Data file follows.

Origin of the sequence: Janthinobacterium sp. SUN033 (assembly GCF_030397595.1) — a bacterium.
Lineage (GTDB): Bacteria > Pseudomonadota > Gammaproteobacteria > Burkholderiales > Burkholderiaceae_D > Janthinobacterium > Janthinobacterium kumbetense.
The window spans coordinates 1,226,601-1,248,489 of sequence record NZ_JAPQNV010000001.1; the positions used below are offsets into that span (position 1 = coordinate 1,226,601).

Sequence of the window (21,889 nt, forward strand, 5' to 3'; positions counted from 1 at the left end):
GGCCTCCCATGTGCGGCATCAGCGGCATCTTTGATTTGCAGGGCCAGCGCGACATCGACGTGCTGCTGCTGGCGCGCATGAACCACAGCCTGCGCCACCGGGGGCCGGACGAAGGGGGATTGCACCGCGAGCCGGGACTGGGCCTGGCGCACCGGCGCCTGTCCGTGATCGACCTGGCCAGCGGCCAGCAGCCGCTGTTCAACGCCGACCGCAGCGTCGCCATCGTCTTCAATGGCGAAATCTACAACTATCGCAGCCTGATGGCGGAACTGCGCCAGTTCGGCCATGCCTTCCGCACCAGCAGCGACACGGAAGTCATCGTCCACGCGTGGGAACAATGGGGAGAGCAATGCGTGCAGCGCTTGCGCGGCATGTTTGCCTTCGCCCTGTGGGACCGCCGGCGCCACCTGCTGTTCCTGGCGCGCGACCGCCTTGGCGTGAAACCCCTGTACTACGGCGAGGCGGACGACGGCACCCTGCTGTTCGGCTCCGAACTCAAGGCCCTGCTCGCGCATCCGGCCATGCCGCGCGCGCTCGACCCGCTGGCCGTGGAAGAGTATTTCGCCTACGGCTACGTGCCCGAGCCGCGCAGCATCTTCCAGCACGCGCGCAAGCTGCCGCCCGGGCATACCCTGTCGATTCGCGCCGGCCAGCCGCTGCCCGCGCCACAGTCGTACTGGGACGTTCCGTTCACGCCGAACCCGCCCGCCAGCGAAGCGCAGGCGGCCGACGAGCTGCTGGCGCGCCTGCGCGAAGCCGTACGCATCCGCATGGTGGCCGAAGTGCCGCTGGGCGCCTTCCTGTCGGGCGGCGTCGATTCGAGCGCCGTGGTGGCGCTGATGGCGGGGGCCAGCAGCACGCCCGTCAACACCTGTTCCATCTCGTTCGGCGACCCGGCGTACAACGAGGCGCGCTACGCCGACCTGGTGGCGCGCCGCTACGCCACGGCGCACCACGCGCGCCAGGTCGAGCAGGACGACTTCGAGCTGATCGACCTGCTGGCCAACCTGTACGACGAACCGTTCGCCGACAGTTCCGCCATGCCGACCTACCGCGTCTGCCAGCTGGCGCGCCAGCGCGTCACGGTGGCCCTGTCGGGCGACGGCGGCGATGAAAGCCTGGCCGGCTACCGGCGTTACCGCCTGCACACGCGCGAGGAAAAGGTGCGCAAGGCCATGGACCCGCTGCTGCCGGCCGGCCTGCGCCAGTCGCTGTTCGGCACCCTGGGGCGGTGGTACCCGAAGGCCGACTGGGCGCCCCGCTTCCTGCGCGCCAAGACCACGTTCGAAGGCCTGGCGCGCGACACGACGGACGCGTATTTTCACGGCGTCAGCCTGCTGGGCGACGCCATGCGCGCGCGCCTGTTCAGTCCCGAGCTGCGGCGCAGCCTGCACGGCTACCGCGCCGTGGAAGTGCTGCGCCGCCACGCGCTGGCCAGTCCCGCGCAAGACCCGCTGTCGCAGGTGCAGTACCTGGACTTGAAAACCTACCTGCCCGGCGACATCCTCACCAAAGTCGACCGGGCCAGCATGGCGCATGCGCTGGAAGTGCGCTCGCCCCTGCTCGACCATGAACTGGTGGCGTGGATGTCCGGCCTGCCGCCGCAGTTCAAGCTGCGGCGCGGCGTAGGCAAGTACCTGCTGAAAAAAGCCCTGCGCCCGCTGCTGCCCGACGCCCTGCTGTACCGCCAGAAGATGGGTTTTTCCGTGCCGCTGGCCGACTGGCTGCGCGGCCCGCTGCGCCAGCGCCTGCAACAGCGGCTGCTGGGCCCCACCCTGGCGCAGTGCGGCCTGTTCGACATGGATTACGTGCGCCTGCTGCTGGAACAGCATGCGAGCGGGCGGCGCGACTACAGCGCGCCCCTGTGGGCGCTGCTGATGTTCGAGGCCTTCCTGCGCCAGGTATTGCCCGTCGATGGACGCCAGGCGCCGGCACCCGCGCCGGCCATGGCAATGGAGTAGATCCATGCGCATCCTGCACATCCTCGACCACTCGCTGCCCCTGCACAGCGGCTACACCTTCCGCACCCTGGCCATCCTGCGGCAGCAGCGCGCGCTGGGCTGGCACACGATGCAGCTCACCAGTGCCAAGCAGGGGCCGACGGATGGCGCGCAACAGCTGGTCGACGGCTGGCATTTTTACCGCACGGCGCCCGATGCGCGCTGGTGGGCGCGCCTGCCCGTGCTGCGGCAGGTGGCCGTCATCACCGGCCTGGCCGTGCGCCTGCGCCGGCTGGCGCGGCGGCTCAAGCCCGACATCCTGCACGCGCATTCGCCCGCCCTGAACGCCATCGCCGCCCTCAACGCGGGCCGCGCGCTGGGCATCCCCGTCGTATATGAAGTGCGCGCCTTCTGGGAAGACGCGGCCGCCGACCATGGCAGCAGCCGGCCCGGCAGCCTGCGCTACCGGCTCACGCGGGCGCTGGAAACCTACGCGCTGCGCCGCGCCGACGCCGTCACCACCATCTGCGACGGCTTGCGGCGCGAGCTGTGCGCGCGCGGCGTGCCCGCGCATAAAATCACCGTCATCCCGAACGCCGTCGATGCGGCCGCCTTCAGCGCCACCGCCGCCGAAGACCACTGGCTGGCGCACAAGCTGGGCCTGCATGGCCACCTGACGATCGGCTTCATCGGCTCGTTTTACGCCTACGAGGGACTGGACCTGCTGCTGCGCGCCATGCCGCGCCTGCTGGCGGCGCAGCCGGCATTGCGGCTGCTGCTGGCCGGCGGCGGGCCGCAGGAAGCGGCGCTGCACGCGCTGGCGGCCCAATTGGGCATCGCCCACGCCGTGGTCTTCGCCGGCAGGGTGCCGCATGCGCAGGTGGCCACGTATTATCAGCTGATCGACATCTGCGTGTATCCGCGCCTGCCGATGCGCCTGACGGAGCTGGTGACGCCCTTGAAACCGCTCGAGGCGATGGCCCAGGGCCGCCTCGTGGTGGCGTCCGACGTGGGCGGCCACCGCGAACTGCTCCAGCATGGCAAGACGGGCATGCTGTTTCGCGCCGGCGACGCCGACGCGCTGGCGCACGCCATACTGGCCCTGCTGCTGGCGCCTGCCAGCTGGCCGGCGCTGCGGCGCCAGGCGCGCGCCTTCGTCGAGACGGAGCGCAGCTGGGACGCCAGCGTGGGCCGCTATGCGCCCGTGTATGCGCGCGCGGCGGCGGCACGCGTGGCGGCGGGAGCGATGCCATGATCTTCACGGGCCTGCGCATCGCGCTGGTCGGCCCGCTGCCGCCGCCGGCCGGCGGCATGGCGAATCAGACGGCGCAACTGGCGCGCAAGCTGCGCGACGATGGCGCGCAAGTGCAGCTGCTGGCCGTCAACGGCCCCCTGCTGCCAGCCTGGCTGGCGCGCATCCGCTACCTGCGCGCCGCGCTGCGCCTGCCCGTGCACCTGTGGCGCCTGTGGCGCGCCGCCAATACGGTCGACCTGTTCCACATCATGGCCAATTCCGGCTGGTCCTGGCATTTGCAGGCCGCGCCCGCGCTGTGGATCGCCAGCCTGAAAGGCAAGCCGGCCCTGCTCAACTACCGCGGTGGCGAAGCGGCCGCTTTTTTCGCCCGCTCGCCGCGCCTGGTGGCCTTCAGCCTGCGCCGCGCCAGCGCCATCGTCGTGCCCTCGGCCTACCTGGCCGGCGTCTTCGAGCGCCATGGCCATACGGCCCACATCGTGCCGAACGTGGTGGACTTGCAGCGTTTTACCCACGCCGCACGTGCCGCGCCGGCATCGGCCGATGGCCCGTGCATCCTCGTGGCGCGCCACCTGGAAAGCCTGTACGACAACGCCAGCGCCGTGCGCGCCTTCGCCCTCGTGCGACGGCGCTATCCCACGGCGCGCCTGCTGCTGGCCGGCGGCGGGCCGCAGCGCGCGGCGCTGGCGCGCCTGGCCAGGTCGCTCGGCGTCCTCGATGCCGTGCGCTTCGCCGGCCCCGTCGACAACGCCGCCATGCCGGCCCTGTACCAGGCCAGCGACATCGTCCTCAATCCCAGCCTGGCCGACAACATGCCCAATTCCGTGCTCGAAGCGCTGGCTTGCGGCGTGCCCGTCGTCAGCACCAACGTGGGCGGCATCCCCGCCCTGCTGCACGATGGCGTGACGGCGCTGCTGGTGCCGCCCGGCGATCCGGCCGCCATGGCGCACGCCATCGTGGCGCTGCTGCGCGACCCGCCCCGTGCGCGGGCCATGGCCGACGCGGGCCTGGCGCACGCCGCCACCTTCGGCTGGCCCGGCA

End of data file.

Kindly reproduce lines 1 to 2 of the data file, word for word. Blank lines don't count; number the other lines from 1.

Origin of the sequence: Janthinobacterium sp. SUN033 (assembly GCF_030397595.1) — a bacterium.
Lineage (GTDB): Bacteria > Pseudomonadota > Gammaproteobacteria > Burkholderiales > Burkholderiaceae_D > Janthinobacterium > Janthinobacterium kumbetense.